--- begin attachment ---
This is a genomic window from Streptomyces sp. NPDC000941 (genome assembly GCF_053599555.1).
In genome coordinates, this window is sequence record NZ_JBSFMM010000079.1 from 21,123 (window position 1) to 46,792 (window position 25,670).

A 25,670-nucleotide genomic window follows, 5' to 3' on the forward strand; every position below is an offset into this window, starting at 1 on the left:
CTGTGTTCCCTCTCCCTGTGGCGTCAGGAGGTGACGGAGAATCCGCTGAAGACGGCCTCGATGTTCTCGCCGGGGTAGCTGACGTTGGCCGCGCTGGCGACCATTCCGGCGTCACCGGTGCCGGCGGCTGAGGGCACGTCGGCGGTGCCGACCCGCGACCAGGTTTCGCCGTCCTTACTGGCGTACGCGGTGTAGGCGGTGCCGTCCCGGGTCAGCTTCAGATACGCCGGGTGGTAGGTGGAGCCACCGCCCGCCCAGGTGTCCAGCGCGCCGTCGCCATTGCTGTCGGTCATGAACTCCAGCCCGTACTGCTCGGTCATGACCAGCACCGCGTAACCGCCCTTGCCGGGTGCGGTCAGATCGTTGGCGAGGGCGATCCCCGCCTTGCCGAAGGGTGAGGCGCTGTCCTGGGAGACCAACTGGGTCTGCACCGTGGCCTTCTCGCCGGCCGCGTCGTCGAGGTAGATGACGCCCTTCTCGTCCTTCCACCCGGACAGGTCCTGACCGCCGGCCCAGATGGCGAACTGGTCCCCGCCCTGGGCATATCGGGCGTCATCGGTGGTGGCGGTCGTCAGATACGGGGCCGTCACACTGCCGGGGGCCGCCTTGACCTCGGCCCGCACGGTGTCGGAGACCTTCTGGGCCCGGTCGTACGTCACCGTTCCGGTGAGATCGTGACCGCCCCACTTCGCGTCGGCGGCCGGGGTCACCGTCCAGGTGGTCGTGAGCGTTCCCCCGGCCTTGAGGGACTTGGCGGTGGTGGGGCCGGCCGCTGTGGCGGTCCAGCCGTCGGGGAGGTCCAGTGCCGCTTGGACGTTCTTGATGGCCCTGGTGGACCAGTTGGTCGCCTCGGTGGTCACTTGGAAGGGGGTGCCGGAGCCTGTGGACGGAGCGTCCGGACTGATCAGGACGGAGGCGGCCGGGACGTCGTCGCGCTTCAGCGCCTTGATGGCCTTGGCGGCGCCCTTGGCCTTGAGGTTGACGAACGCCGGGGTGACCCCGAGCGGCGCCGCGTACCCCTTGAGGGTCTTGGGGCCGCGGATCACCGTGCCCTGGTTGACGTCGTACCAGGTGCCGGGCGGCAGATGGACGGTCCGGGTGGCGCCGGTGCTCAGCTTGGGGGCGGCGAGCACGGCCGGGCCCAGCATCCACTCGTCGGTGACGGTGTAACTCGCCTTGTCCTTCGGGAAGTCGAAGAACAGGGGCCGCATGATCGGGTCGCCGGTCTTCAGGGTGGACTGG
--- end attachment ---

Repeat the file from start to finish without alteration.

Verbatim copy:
This is a genomic window from Streptomyces sp. NPDC000941 (genome assembly GCF_053599555.1).
In genome coordinates, this window is sequence record NZ_JBSFMM010000079.1 from 21,123 (window position 1) to 46,792 (window position 25,670).

A 25,670-nucleotide genomic window follows, 5' to 3' on the forward strand; every position below is an offset into this window, starting at 1 on the left:
CTGTGTTCCCTCTCCCTGTGGCGTCAGGAGGTGACGGAGAATCCGCTGAAGACGGCCTCGATGTTCTCGCCGGGGTAGCTGACGTTGGCCGCGCTGGCGACCATTCCGGCGTCACCGGTGCCGGCGGCTGAGGGCACGTCGGCGGTGCCGACCCGCGACCAGGTTTCGCCGTCCTTACTGGCGTACGCGGTGTAGGCGGTGCCGTCCCGGGTCAGCTTCAGATACGCCGGGTGGTAGGTGGAGCCACCGCCCGCCCAGGTGTCCAGCGCGCCGTCGCCATTGCTGTCGGTCATGAACTCCAGCCCGTACTGCTCGGTCATGACCAGCACCGCGTAACCGCCCTTGCCGGGTGCGGTCAGATCGTTGGCGAGGGCGATCCCCGCCTTGCCGAAGGGTGAGGCGCTGTCCTGGGAGACCAACTGGGTCTGCACCGTGGCCTTCTCGCCGGCCGCGTCGTCGAGGTAGATGACGCCCTTCTCGTCCTTCCACCCGGACAGGTCCTGACCGCCGGCCCAGATGGCGAACTGGTCCCCGCCCTGGGCATATCGGGCGTCATCGGTGGTGGCGGTCGTCAGATACGGGGCCGTCACACTGCCGGGGGCCGCCTTGACCTCGGCCCGCACGGTGTCGGAGACCTTCTGGGCCCGGTCGTACGTCACCGTTCCGGTGAGATCGTGACCGCCCCACTTCGCGTCGGCGGCCGGGGTCACCGTCCAGGTGGTCGTGAGCGTTCCCCCGGCCTTGAGGGACTTGGCGGTGGTGGGGCCGGCCGCTGTGGCGGTCCAGCCGTCGGGGAGGTCCAGTGCCGCTTGGACGTTCTTGATGGCCCTGGTGGACCAGTTGGTCGCCTCGGTGGTCACTTGGAAGGGGGTGCCGGAGCCTGTGGACGGAGCGTCCGGACTGATCAGGACGGAGGCGGCCGGGACGTCGTCGCGCTTCAGCGCCTTGATGGCCTTGGCGGCGCCCTTGGCCTTGAGGTTGACGAACGCCGGGGTGACCCCGAGCGGCGCCGCGTACCCCTTGAGGGTCTTGGGGCCGCGGATCACCGTGCCCTGGTTGACGTCGTACCAGGTGCCGGGCGGCAGATGGACGGTCCGGGTGGCGCCGGTGCTCAGCTTGGGGGCGGCGAGCACGGCCGGGCCCAGCATCCACTCGTCGGTGACGGTGTAACTCGCCTTGTCCTTCGGGAAGTCGAAGAACAGGGGCCGCATGATCGGGTCGCCGGTCTTCAGGGTGGACTGG